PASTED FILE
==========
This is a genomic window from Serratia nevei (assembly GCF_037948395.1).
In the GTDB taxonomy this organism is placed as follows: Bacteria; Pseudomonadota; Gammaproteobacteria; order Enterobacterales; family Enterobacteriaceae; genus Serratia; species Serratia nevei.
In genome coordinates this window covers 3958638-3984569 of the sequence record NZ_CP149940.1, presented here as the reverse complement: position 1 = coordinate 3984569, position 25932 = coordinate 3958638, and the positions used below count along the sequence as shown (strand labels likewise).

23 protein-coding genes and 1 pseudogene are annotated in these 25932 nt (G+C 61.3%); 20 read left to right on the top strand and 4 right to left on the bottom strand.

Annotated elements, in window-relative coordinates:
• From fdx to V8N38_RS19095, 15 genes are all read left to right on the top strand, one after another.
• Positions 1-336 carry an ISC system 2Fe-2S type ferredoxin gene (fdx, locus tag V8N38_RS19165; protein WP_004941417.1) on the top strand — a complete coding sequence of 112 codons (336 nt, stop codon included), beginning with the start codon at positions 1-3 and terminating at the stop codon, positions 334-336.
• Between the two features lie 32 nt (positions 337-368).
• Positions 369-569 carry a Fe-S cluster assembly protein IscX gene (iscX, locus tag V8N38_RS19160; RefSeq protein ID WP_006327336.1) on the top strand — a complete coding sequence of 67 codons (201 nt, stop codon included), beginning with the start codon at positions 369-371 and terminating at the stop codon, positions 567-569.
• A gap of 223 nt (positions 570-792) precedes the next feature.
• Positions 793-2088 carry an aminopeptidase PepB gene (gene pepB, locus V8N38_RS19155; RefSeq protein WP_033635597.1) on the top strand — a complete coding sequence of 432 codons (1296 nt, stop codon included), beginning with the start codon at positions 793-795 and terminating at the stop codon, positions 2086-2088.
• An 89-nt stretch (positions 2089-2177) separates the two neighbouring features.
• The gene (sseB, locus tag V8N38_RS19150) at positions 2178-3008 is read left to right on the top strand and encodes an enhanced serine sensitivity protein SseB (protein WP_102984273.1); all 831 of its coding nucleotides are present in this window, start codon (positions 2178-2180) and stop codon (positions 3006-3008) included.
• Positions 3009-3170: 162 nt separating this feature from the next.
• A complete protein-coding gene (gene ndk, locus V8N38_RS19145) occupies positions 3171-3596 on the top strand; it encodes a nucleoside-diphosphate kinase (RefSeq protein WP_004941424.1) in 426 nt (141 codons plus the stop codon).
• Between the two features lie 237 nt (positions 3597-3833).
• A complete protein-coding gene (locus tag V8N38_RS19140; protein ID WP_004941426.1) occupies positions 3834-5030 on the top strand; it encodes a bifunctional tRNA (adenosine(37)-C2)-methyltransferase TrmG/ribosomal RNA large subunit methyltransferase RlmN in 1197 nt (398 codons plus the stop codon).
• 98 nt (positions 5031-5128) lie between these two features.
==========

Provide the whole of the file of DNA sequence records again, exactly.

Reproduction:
This is a genomic window from Serratia nevei (assembly GCF_037948395.1).
In the GTDB taxonomy this organism is placed as follows: Bacteria; Pseudomonadota; Gammaproteobacteria; order Enterobacterales; family Enterobacteriaceae; genus Serratia; species Serratia nevei.
In genome coordinates this window covers 3958638-3984569 of the sequence record NZ_CP149940.1, presented here as the reverse complement: position 1 = coordinate 3984569, position 25932 = coordinate 3958638, and the positions used below count along the sequence as shown (strand labels likewise).

23 protein-coding genes and 1 pseudogene are annotated in these 25932 nt (G+C 61.3%); 20 read left to right on the top strand and 4 right to left on the bottom strand.

Annotated elements, in window-relative coordinates:
• From fdx to V8N38_RS19095, 15 genes are all read left to right on the top strand, one after another.
• Positions 1-336 carry an ISC system 2Fe-2S type ferredoxin gene (fdx, locus tag V8N38_RS19165; protein WP_004941417.1) on the top strand — a complete coding sequence of 112 codons (336 nt, stop codon included), beginning with the start codon at positions 1-3 and terminating at the stop codon, positions 334-336.
• Between the two features lie 32 nt (positions 337-368).
• Positions 369-569 carry a Fe-S cluster assembly protein IscX gene (iscX, locus tag V8N38_RS19160; RefSeq protein ID WP_006327336.1) on the top strand — a complete coding sequence of 67 codons (201 nt, stop codon included), beginning with the start codon at positions 369-371 and terminating at the stop codon, positions 567-569.
• A gap of 223 nt (positions 570-792) precedes the next feature.
• Positions 793-2088 carry an aminopeptidase PepB gene (gene pepB, locus V8N38_RS19155; RefSeq protein WP_033635597.1) on the top strand — a complete coding sequence of 432 codons (1296 nt, stop codon included), beginning with the start codon at positions 793-795 and terminating at the stop codon, positions 2086-2088.
• An 89-nt stretch (positions 2089-2177) separates the two neighbouring features.
• The gene (sseB, locus tag V8N38_RS19150) at positions 2178-3008 is read left to right on the top strand and encodes an enhanced serine sensitivity protein SseB (protein WP_102984273.1); all 831 of its coding nucleotides are present in this window, start codon (positions 2178-2180) and stop codon (positions 3006-3008) included.
• Positions 3009-3170: 162 nt separating this feature from the next.
• A complete protein-coding gene (gene ndk, locus V8N38_RS19145) occupies positions 3171-3596 on the top strand; it encodes a nucleoside-diphosphate kinase (RefSeq protein WP_004941424.1) in 426 nt (141 codons plus the stop codon).
• Between the two features lie 237 nt (positions 3597-3833).
• A complete protein-coding gene (locus tag V8N38_RS19140; protein ID WP_004941426.1) occupies positions 3834-5030 on the top strand; it encodes a bifunctional tRNA (adenosine(37)-C2)-methyltransferase TrmG/ribosomal RNA large subunit methyltransferase RlmN in 1197 nt (398 codons plus the stop codon).
• 98 nt (positions 5031-5128) lie between these two features.